Let's say that Satan is, by definition, the worst possible thing. If something is the worst possible thing, then it not only must have lots of bad properties, but it must not have any perfections; it must be the kind of thing that could not be made any worse than it already is. If it had a perfection, it would be better, not worse, than a thing that lacked that perfection, and thus would not be the worst possible thing. Next, we adopt the Ontological Argument's premise that existence is a perfection. And the conclusion swiftly follows: Satan must lack existence.
The problem with the argument is that if existence is a perfection the worst possible thing cannot be such that it must lack it. Or, in other words, what we usually mean by 'worst possible thing' is 'worst thing out of all possible things'. And since possible things are things that can exist, the worst possible thing is simply going to be the worst thing consistent with the perfection of existence. There are other things we could mean by 'worst possible thing'; we could be using the term 'possible' in some nonstandard way to include things that cannot exist. But in either case, there is no particularly significant link between this argument and the ontological argument: the argument isn't parallel and the proponent of the one isn't automatically committed to accepting the other.
Aikin and Talisse go on to commit a logical mistake here:
If one accepts the Ontological Argument for the Impossibility of Satan, one must hold that there are some evils that, in virtue of not existing, are worse than evils that do exist. Consider a case of evil – say, the kidnappings in Cleveland, Ohio. An implication of our Ontological Argument for the Impossibility of Satan is that the morally identical copy of those kidnappings that might have happened in Pittsburgh but did not, are worse than the ones that occurred in Cleveland.
I'm not sure what 'morally identical copy' is supposed to mean here, since actual circumstances are morally relevant, but it doesn't follow from "there are some evils that, in virtue of not existing, are worse than evils that do exist" that "all evils that do not exist are worse in virtue of not existing than evils that do exist"; for instance, there could be evils that presuppose something existing for their evil (and, indeed, the kidnapping example trades precisely on that fact) without the existence itself being evil (because, again, actual circumstances are morally relevant -- for instance, whether something is really kidnapping depends on what is really true about its context). This latter point is not inconsistent with claiming that existence is a perfection; put them together and you have a version of the privation theory of evil, which is, in fact, the most plausible view of evil if you accept an ontological argument. (It's the most plausible view of evil on most reasonable presuppositions, which is why it has traditionally been the most common view of evil; but it is especially plausible if you accept the ontological argument.)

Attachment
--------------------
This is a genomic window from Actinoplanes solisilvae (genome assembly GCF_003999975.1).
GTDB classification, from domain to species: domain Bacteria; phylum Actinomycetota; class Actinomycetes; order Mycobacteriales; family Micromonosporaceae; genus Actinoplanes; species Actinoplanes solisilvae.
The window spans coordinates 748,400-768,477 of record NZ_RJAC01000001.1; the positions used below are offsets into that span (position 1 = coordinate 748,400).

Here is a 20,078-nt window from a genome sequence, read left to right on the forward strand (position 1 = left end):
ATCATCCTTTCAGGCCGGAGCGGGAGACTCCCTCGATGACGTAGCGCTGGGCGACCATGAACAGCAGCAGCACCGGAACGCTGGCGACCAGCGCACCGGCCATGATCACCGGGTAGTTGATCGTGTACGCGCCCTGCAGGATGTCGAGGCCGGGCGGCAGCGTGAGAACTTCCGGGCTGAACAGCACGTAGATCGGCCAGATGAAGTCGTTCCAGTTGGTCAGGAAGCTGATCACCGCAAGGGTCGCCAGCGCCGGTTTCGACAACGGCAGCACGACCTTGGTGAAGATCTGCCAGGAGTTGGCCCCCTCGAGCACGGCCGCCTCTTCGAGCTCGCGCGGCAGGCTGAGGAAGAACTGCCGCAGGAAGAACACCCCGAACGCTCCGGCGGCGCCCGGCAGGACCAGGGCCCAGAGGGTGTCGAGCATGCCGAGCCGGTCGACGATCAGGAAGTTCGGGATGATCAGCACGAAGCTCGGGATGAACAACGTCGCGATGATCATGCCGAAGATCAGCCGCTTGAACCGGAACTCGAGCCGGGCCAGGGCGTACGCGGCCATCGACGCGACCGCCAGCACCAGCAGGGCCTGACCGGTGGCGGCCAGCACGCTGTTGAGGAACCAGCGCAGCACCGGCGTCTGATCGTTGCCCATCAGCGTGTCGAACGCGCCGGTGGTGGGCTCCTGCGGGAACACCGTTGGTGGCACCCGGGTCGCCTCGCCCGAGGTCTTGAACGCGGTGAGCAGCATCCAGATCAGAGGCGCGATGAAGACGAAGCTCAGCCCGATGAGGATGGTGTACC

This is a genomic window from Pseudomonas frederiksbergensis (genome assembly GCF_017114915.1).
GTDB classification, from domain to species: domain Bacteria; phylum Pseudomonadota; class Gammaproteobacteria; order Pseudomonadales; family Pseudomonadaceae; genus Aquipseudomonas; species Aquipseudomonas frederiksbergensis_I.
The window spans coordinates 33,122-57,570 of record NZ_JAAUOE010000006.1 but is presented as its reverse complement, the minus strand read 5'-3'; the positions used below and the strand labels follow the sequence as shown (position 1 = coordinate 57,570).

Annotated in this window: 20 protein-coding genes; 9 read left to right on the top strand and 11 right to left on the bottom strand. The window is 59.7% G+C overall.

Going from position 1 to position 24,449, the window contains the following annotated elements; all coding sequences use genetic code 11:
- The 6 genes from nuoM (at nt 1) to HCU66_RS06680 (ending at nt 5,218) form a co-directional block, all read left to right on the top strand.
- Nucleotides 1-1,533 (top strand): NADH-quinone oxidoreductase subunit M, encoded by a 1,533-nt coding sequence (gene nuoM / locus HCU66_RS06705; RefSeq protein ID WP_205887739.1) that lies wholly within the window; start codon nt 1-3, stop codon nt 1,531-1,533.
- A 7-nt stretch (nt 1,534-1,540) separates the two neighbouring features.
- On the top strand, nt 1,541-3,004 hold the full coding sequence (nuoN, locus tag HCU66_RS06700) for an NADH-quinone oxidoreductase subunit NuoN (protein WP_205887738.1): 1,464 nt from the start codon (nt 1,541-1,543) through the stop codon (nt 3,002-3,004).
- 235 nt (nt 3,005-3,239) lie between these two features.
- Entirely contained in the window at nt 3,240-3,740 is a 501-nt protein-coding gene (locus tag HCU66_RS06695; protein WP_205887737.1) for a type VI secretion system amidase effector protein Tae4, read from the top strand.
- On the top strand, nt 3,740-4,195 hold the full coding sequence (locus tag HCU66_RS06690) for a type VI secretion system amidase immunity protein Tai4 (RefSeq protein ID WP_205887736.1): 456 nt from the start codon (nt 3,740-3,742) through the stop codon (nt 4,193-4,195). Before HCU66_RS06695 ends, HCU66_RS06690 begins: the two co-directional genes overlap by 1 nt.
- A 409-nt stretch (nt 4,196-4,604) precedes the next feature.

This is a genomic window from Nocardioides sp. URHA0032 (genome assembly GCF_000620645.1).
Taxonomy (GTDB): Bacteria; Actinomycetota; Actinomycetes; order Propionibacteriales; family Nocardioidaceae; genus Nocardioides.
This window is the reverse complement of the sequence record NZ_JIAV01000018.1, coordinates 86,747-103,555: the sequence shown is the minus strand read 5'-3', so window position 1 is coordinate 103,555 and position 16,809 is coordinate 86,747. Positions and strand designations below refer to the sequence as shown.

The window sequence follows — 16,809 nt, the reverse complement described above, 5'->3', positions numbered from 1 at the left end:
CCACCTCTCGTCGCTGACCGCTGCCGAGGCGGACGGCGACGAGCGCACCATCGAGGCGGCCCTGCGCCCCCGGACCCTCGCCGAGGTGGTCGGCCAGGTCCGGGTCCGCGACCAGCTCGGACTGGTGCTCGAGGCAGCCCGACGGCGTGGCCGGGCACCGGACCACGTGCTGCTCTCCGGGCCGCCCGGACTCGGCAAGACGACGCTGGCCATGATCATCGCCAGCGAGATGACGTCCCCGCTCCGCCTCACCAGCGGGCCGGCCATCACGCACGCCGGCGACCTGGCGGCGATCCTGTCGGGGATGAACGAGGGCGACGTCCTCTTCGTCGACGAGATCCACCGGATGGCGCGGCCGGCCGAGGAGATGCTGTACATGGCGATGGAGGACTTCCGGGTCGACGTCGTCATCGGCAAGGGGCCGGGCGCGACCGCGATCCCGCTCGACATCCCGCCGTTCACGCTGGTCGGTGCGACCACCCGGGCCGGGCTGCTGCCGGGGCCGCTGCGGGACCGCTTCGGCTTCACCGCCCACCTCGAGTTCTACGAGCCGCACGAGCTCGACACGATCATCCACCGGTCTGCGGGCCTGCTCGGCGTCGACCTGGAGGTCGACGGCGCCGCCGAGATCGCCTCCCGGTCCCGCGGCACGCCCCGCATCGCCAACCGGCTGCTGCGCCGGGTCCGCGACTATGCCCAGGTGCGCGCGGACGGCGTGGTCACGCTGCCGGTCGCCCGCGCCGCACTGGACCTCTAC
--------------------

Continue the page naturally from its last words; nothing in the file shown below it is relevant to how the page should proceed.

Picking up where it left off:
They go on to say, about the premise 'existence is a perfection':
And that's the premise driving our Ontological Argument for the Impossibility of Satan, and some version of this premise features in all versions of the Ontological Argument for God's Existence that we know of.
I suppose it depends on how strictly or loosely one interprets the premise, but it's worth pointing out that Anselm's argument doesn't rely on any such premise, if we are interpreting strictly. The closest is the claim that what exists in reality and the mind is greater than what exists merely in the mind. This does not strictly require that existence be a perfection; it is a comparative, not a categorical, claim, and I see no reason to think that there aren't other suppositions on which it would also be true. If, for instance, Gassendi's claim against Descartes, that existence is not a perfection but that without which there is no perfection, is true, Anselm's argument still proceeds as it ever has. (It is true, though, that there is some interpretation of the 'existence is a perfection' premise that Anselm would accept; this is true of virtually anyone of even broadly Platonistic tendencies, whether they accept an ontological argument or not.) It is also worth noting that the ontological argument at the beginning of Spinoza's Ethics does not depend at all on anything that looks like such a premise. And, indeed, all you need to run an ontological argument is a possibility that implies existence, or an idea that implies its corresponding reality; even in Cartesian contexts, 'existence is a perfection' is merely put forward as the reason for being sure that you have it.
But in any case, it is clear enough that we have to be careful about two things here. (1) The notion of a given premise "driving" an argument. It is quite true that there are ways in which a premise might do more work for a conclusion than its co-premises, but conclusions derive from their whole set of premises. And in Aikin and Talisse's Satan argument, it's not merely the 'existence is a perfection' argument that is doing real argumentative work but also assumptions about possibility. (2) Even if we hold that the 'existence is a perfection' premise does the lion's share of the work, and the Satan argument has force, one can't get immediately from the Satan argument to the problematic implications that they think make the premise problematic.